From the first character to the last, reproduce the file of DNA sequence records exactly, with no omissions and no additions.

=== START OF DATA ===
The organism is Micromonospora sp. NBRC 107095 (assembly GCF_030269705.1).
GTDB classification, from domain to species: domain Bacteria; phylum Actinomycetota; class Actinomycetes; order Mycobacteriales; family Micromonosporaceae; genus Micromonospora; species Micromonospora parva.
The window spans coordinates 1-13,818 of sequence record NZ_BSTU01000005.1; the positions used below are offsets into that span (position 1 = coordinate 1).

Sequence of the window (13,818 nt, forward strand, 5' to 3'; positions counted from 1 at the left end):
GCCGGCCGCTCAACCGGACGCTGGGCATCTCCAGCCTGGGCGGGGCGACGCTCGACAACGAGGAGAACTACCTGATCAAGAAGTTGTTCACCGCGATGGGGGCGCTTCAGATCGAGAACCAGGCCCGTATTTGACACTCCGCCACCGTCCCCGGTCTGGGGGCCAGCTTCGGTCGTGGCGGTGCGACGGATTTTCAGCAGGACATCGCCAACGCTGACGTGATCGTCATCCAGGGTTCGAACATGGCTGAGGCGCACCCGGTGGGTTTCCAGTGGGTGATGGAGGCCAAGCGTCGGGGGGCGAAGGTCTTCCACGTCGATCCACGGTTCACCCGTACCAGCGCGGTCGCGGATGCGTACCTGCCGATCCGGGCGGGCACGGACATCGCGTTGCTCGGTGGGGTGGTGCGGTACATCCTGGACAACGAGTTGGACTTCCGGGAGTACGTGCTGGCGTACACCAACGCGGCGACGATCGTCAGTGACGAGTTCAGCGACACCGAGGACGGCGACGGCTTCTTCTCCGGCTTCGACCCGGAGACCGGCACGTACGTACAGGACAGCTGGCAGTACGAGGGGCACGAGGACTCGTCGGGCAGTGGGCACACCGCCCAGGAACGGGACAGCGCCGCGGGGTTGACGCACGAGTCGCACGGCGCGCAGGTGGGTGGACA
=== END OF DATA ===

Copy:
The organism is Micromonospora sp. NBRC 107095 (assembly GCF_030269705.1).
GTDB classification, from domain to species: domain Bacteria; phylum Actinomycetota; class Actinomycetes; order Mycobacteriales; family Micromonosporaceae; genus Micromonospora; species Micromonospora parva.
The window spans coordinates 1-13,818 of sequence record NZ_BSTU01000005.1; the positions used below are offsets into that span (position 1 = coordinate 1).

Sequence of the window (13,818 nt, forward strand, 5' to 3'; positions counted from 1 at the left end):
GCCGGCCGCTCAACCGGACGCTGGGCATCTCCAGCCTGGGCGGGGCGACGCTCGACAACGAGGAGAACTACCTGATCAAGAAGTTGTTCACCGCGATGGGGGCGCTTCAGATCGAGAACCAGGCCCGTATTTGACACTCCGCCACCGTCCCCGGTCTGGGGGCCAGCTTCGGTCGTGGCGGTGCGACGGATTTTCAGCAGGACATCGCCAACGCTGACGTGATCGTCATCCAGGGTTCGAACATGGCTGAGGCGCACCCGGTGGGTTTCCAGTGGGTGATGGAGGCCAAGCGTCGGGGGGCGAAGGTCTTCCACGTCGATCCACGGTTCACCCGTACCAGCGCGGTCGCGGATGCGTACCTGCCGATCCGGGCGGGCACGGACATCGCGTTGCTCGGTGGGGTGGTGCGGTACATCCTGGACAACGAGTTGGACTTCCGGGAGTACGTGCTGGCGTACACCAACGCGGCGACGATCGTCAGTGACGAGTTCAGCGACACCGAGGACGGCGACGGCTTCTTCTCCGGCTTCGACCCGGAGACCGGCACGTACGTACAGGACAGCTGGCAGTACGAGGGGCACGAGGACTCGTCGGGCAGTGGGCACACCGCCCAGGAACGGGACAGCGCCGCGGGGTTGACGCACGAGTCGCACGGCGCGCAGGTGGGTGGACA